He shakes his head as if he can somehow dislodge what I’ve just said. “You made out with Theo three times?”

“No—God—just the once. Each time I was sent back, I would try to figure out what was happening. I assumed it was like a puzzle, you know? I would think I had it figured out, and would decide some course of action, and then boom, gone. I kept getting sent back because I wasn’t doing something right.” I wait for him to respond, but he’s gone still and quiet beneath me. “But once I was like, ‘Screw it,’ and just went for what I wanted, everything fell into place.”

Still nothing. No reaction from Andrew.

“I was melting down on the street in town,” I say, “because you’re what I want, and I have this feeling that we won’t be able to keep what we have. That it will all disappear. And then everything started to go wrong.”

“So that’s why you asked Miles to punch you?” he asks, confused.


His silence stretches, and my thoughts turn foggy with worry that this is all sounding manic and impossible. “I knew we’d build the snow monkey. I knew Miso would destroy your sweater—”

“Miso hasn’t destroyed my sweater.”

“Well,” I falter, “no, not yet, but—”

“Mae.” Andrew lets out a long, tired breath, and in the darkness, I see him lift his hands to his face. “Can you just—” He pauses, and then shifts farther away from me. A chill runs down my bare arms, and I suddenly feel too naked. I reach for the sleeping bag, trying to move closer to him, but he holds me away. “Please. Don’t—I just need to . . .”

“I know it sounds insane,” I say, genuinely worried that I’ve scared him. I put my hand on his shoulder, but it feels cold. “I know it does. But I think I got to do this over and over again so that I could do things right. I really do. For you, and the cabin. And my life.”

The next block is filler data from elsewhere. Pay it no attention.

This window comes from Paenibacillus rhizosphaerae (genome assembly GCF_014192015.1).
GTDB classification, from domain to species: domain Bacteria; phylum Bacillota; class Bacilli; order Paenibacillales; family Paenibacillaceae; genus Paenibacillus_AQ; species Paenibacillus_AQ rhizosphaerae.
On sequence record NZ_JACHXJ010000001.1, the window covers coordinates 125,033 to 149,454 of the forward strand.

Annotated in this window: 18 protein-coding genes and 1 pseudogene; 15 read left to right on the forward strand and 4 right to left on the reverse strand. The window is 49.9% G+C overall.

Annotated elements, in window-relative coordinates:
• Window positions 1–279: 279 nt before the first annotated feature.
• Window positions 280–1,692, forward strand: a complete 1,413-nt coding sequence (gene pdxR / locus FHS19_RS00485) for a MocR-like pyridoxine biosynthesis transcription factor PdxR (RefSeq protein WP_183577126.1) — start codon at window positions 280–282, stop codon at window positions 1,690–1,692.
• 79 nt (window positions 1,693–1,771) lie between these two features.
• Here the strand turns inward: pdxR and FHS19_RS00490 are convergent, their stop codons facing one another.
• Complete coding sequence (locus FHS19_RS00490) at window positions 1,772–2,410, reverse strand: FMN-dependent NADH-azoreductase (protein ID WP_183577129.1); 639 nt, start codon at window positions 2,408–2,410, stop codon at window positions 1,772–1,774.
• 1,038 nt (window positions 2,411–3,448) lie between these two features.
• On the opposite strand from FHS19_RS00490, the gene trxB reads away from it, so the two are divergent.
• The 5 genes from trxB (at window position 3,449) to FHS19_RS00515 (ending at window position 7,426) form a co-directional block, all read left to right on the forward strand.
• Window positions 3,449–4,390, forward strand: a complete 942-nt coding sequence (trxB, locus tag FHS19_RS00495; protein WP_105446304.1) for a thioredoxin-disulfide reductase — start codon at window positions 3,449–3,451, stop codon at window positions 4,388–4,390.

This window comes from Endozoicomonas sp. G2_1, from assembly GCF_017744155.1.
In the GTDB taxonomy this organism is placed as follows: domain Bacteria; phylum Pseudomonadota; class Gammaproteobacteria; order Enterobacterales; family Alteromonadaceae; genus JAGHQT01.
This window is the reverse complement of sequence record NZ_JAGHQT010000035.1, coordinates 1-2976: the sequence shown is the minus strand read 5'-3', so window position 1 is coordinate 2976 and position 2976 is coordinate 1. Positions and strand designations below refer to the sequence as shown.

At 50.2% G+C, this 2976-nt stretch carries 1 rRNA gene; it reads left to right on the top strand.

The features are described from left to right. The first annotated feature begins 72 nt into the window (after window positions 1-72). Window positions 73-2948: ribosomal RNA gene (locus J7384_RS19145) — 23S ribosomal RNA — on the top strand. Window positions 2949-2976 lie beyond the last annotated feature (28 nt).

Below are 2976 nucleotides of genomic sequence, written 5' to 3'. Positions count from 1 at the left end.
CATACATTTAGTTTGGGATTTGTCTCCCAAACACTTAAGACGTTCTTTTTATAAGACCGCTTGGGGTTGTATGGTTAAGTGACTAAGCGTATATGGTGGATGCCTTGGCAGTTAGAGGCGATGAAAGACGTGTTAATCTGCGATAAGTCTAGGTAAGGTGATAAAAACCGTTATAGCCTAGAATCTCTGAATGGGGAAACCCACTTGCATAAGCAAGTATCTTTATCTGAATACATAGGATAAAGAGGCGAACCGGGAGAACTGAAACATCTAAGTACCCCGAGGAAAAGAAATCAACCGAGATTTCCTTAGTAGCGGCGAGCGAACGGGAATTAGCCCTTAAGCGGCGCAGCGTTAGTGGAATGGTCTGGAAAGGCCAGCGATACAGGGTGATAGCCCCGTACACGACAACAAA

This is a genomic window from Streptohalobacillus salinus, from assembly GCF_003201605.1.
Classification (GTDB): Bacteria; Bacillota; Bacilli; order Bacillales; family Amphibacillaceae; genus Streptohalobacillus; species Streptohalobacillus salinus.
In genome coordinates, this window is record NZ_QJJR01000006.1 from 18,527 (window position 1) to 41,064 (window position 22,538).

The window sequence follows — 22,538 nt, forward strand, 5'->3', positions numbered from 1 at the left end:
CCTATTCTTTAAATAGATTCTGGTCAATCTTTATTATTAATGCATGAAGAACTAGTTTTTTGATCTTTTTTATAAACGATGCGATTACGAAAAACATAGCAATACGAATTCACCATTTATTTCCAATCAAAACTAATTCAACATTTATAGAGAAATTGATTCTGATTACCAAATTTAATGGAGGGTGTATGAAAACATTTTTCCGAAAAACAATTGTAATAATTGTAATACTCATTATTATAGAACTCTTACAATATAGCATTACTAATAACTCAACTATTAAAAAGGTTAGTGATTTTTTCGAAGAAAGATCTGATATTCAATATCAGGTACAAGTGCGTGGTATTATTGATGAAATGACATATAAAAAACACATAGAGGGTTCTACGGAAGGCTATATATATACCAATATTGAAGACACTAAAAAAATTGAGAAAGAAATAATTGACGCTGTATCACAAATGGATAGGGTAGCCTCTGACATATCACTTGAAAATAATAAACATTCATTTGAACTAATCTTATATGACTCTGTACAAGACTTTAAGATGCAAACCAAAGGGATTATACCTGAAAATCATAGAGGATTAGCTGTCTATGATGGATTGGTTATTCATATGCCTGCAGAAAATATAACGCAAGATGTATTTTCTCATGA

“I thought you weren’t into Theo.”

My stomach drops. “I’m not. I wasn’t. Ever.”

“But you’re saying,” he says slowly, “in some version of the past, you made out with him?”

“For like a minute.”

He rubs his hands over his face. “I’m not even sure if this happened, but you certainly seem to think it did.”

“I know it sounds impossible, I get that, but it did. I was feeling sad and desperate. It wasn’t great, he was really cold afterward, and I immediately regretted it. I don’t—”

“Sad and desperate over what?”

“You, partly. And just the state of my life.”

“So you made a wish for the universe to show you what would make you happy and—” He shakes his head. “I’m the result of that? I’m the prize at the end of the game?”

“I mean,” I start, stumbling, “Yes—I mean no, but—”

“Why not just tell me how you felt? That seems, I don’t know, a million times easier?”

“Because I was scared. Because I’ve known you my whole life and didn’t want to ruin it. Because I assumed you weren’t interested in me. But being sent back to the plane over and over made me realize I didn’t care if I failed. I had to try.”

“So which Mae is real? The one who goes for what she wants, or the one who makes out with my brother when she’s afraid of facing her real feelings and then wishes it away?”

“This one. The one right here, telling you that I want this to happen with you.”

“I need—” he starts, and slides his hands down his face. When he looks up at me, even in the low light I can tell that the glow in his eyes is flattened, like a candle has been blown out. “I need you to give me some space.”

His words leave a ringing silence in the cold, cavernous room. My stomach dissolves away, painfully acidic. “Andrew. It wasn’t—”

“Mae,” he says very calmly, “don’t. Don’t make it sound like it isn’t a big deal. You made out with Theo because you’d decided—without ever even talking to me—that you and I weren’t going to happen. Whether you’re remembering something from a dream, or you hit your head or—I don’t know—you’re somehow repeating time, don’t make it seem like it’s not totally strange that you think you and Theo actually—” He stops abruptly, unable to finish the sentence. “And then instead of dealing with your life the way it is, you—make a wish?” Frustrated, Andrew rakes a hand through his hair. “God. I can’t even process this—whatever this is.”

“Andrew,” I start, and there’s a waver in my voice that I have to work to swallow down. “It’s not like there wasn’t a weird sense of fate for you here, too. You told me about the tarot cards.”